America’s de facto singles A player, John Isner (above), newly outfitted by Lacoste (way to play it, big man!)

Giant John Isner was the bigger man today, stunning Roger Federer 4-6, 6-3, 7-6 (4), 6-2 in the second rubber of the 2012 Davis Cup’s World Group 1st round.  The win by Isner gave America a 2-0 lead in the tie.  Earlier this afternoon, Mardy Fish finally came up big for America, coming from two sets to one down to defeat Stanislas Wawrinka in 5 sets, 9-7 in the 95 minute 5th set.  While Fish-Wawrinka was laborious at best, Federer-Isner was downright jaunty in comparison.  Isner was able to take care of business in under 3 hours and notched his first victory over Federer ever.  The win was actually Isner’s first ever against any of the top four, previously 0-2 versus Federer, still 0-7 combined against Djokovic, Murray, and Nadal.

As Roger might be telling the media back in Switzerland right now, the record doesn’t tell the whole tale.  American tennis fans have had to take notice of Isner’s impressive display against Nadal on Spanish clay in 2010 in DC, which was as far as Nadal was pushed on the surface since the Sunday Bloody Sunday 4th round massacre he suffered at the hands of ball crusher Robin Soderling at RG in 2009, still Nadal’s only loss at the French Open.  And what about Isner’s performance against Nadal at the French last year, where he became the 1st man to take Nadal to 5 sets, and led in sets 2 to 1 before the Spanish comeback?

Isner is capable of some pretty big tennis, even on clay against the very height of the competition.  Aside from Djokovic, the only man able to beat Nadal at his own game on clay, the strategy seems to be to go right at Nadal, as Soderling and Isner do.  It’s not as though the big man is looking to trade shots on clay.  He is looking for knockouts, and looping spin often lands right in his strike zone.  Despite Federer landing some punches today on the red clay at Fribourg, he played tentative tennis.  Federer put 50 of 51 second serves in play, but did little with the ball on second serve in his middle game, creating enough opportunities for Isner to manage three breaks of serve, which proved to be more than enough.

Isner must be credited for playing so aggressively on clay today, and as habit.  On points the match was incredibly close, 126-120.  Probably not much of a coincidence that Isner took 14 points at net to Federer’s 8.  Isner has shown a penchant for knowing what it takes to have a chance against much quicker guys on clay, given his size and comparative lack of mobility.  Isner saved 11 0f 12 break points against, made 34 service winners, and out-winnered Roger on the forehand (28-22) and backhand (9-6) wings.  Let’s face it.  If you have more forehand winners than Roger, you are well on the way to having him beat.  Also impressive was Isner’s 7 first ball return winners, and that he won the total winner count decisively (85-66).

Back to the speed of the match for a moment.  While we appreciate that both men like to play fast, from the middle of the second set out, the match had a very Wimbledon/Tsonga like feel, obviously a problem for Roger.  Federer does not do enough to change the momentum sometimes in downhill contests, as this one was.  He seemed content to let this match sail by.  Big servers have stuck it to Roger in big spots over the last 3 years, and when these guys (Soderling, Tsonga, Berdych) get on their rolls, the match seems a fait accompli.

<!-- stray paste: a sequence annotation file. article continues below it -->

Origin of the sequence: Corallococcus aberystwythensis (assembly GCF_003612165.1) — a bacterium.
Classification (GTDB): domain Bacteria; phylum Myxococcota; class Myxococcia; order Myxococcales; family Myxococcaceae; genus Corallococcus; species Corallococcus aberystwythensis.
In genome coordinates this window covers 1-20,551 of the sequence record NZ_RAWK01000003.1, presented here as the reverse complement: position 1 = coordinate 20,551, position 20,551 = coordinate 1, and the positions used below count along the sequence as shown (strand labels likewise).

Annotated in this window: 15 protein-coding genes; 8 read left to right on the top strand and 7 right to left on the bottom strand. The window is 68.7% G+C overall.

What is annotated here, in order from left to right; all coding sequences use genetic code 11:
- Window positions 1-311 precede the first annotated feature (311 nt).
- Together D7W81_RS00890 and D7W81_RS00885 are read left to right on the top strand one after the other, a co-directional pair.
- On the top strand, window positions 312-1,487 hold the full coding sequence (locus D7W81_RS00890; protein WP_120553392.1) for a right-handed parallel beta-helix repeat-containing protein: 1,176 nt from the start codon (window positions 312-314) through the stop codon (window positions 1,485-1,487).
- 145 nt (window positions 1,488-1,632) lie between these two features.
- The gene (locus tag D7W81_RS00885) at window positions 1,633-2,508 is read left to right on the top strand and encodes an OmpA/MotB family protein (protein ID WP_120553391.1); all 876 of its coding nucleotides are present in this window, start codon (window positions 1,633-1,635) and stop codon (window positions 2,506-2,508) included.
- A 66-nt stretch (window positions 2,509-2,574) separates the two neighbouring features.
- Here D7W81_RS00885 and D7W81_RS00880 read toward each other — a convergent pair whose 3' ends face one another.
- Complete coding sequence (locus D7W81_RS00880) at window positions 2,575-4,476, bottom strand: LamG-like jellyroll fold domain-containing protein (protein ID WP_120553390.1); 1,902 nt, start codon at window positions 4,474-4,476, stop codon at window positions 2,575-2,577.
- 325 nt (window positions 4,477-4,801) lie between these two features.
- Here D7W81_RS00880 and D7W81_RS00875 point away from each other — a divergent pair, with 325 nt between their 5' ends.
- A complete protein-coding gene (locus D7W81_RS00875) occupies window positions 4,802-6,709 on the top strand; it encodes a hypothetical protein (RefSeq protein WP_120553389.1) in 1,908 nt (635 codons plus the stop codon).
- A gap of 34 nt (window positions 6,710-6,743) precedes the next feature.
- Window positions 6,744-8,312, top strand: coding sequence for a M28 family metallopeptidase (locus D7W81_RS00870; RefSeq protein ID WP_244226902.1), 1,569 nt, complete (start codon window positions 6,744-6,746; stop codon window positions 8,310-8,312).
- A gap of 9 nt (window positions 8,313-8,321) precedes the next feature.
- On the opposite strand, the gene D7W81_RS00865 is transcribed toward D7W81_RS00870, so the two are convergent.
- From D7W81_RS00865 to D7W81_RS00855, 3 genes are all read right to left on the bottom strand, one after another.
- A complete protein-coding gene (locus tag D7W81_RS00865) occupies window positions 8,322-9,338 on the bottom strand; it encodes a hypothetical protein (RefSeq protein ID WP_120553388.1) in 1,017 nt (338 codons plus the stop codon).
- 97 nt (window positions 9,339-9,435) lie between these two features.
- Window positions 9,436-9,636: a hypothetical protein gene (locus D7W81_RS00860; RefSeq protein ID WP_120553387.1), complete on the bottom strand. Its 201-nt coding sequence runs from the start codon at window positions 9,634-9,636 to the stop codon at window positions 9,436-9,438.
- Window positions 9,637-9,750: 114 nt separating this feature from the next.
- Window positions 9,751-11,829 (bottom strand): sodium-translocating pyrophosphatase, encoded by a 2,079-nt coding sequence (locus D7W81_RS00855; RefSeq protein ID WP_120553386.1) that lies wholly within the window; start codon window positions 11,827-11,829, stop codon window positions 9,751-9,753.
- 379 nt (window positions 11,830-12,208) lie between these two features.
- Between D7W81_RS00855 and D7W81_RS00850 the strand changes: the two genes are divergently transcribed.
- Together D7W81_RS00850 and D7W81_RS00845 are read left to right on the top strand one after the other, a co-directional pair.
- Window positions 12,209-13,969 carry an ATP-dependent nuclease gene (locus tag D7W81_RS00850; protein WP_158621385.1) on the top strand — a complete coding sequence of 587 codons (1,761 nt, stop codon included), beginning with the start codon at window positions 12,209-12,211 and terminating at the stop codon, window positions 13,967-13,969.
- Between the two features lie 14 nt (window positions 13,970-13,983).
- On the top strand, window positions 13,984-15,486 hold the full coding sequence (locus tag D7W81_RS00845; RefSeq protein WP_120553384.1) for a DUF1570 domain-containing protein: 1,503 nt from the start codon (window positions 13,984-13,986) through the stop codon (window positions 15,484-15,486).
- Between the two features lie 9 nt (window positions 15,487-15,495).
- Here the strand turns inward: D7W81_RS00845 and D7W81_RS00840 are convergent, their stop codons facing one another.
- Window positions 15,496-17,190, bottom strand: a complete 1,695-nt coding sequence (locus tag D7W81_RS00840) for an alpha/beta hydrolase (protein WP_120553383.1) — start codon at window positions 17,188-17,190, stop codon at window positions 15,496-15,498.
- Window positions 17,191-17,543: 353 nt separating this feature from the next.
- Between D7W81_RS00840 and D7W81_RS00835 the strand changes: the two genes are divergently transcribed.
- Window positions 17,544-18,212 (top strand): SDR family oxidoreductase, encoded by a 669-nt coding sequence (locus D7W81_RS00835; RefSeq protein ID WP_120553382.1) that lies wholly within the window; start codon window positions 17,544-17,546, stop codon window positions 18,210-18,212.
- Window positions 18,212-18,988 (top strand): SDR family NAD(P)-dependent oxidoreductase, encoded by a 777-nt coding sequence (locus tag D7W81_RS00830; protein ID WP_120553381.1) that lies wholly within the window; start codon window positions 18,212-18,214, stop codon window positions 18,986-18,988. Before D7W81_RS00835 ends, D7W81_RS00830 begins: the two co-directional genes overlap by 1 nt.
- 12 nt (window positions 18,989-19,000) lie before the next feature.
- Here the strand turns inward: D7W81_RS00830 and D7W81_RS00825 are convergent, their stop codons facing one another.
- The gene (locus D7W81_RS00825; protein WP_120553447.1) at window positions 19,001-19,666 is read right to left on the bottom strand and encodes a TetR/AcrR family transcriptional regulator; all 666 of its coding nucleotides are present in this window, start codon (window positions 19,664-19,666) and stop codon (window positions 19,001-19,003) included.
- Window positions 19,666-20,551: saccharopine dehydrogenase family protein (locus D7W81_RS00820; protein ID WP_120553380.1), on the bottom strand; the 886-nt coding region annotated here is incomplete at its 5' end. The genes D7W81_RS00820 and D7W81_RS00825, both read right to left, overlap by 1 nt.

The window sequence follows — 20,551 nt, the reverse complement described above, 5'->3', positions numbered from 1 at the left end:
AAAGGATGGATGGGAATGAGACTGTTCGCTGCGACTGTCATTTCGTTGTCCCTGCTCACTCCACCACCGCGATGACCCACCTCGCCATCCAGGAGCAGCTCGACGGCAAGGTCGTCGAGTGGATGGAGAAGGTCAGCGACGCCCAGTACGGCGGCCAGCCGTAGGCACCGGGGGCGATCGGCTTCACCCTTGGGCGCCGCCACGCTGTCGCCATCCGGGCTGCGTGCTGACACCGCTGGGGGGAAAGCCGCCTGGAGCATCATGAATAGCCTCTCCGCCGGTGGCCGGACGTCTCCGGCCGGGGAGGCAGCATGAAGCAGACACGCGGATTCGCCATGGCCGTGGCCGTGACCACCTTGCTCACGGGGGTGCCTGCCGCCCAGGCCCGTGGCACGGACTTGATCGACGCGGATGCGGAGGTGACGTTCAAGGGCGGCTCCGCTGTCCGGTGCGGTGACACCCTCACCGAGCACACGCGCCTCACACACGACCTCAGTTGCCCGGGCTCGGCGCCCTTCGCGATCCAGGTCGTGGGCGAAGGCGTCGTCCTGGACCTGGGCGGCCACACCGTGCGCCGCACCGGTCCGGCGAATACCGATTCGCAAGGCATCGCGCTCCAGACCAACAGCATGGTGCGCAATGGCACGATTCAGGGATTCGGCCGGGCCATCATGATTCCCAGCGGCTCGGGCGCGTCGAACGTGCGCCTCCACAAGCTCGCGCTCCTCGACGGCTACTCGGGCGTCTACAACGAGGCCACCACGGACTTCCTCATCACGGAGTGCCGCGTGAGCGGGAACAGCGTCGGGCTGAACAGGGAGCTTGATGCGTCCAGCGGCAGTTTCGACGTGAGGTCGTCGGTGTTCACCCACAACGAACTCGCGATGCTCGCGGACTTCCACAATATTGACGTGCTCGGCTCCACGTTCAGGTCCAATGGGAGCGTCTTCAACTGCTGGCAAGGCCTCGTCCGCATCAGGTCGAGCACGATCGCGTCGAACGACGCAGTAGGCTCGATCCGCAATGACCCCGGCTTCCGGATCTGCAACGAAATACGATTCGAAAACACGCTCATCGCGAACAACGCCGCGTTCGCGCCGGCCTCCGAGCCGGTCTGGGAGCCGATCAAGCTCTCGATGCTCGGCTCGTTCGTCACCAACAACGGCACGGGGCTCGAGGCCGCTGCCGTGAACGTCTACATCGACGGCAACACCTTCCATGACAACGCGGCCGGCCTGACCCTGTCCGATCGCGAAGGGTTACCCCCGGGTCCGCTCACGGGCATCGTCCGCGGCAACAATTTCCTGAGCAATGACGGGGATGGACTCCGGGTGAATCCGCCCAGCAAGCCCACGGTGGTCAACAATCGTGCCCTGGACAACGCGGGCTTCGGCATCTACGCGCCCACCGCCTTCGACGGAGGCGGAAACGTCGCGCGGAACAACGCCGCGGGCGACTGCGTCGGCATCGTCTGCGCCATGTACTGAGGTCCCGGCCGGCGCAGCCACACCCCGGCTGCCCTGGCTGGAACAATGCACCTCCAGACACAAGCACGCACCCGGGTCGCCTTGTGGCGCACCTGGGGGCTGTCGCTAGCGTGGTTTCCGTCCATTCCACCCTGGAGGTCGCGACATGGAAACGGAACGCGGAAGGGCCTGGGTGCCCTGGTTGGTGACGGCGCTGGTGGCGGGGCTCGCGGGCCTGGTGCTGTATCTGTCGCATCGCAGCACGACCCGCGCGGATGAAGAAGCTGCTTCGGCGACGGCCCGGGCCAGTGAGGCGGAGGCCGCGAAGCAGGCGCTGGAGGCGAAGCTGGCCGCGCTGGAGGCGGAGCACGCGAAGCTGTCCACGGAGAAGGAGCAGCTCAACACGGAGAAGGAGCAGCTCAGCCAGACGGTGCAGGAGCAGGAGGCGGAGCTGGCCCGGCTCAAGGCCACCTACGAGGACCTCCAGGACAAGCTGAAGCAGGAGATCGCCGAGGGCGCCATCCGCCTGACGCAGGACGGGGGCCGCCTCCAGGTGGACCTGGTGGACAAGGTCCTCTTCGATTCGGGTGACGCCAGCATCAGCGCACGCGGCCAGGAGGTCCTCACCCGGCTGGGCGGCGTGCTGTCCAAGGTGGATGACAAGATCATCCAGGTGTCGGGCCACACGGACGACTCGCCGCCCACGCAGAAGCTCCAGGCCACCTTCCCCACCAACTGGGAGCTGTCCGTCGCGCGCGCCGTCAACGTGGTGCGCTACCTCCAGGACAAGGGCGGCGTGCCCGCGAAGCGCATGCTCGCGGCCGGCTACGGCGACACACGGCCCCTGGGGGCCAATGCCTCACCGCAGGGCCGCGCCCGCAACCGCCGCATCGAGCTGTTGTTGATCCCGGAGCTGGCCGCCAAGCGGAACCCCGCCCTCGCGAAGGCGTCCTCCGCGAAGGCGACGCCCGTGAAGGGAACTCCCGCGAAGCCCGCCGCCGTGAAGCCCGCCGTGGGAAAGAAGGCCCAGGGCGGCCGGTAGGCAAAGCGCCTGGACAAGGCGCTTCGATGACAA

While Roger has to do more in the return game, go for more, mix it up more, stall more, take a timeout directly prior to an opponent’s serve game, take a stroll along the back fence or whatever, we are more concerned with praising those due right now.  John Isner played a phenomenal match, played the whole of it on his toes, and deserved very much to walk away the victor.  We have been touting Isner as America’s best big match player for some time now.  This guy is incredibly calm at all times, plays opportunistic tennis, and maximizes his chances.

We’d also like to offer a scant word of praise for our buddy Mardy Fish, who finally came up with important tennis in the spot, with a very impressive come from behind win.  Fish also played the bigger tennis today, and notably managed 34 forehand winners on a slow red court where his forehand tends to be rather anemic on most days.  Normally at this point in the tie, the Bryan sledgehammer would drop, and the tie would be virtually locked up.  But Bob Bryan and his swinging lefty serve will not participate in the tie because his wife has recently given birth.  Captain Courier, who has coached a hell of a tie so far, has made the curious decision as to partner Ryan Harrison with Mike Bryan tomorrow against Federer and Wawrinka, who make for a rather striking doubles team, and one who has had past success.

In our minds, both Fish and Isner are proven commodities in the doubles, and Harrison is a bit of a risk.  We hate to coach Courier’s squad for him, but it might be a wiser call to let Isner pair with Mike Bryan, especially since Isner was able to get off the court in reasonable time today.  Ryan Harrison has never played in a meaningful Davis Cup match, and so we’d be a lot more comfortable with a proven serve and volley doubles guy in this spot tomorrow with a place in the next round on the line.

Though America leads 2-0 and we could not be happier, Davis Cup often turns on or is decided by the doubles, and our ace pair, the 19-3 DC lifetime Bryans, will not be competing whole.  Should the Swiss pair win tomorrow, we can easily see Federer topping Fish in the 4th rubber on Sunday.  In that case, the tie would be decided by Wawrinka-Isner.  In that head to head, Isner leads 2-1 and has won their only matchup on clay (Belgrade, 2010).

Crack (https://crackbillionair.wordpress.com)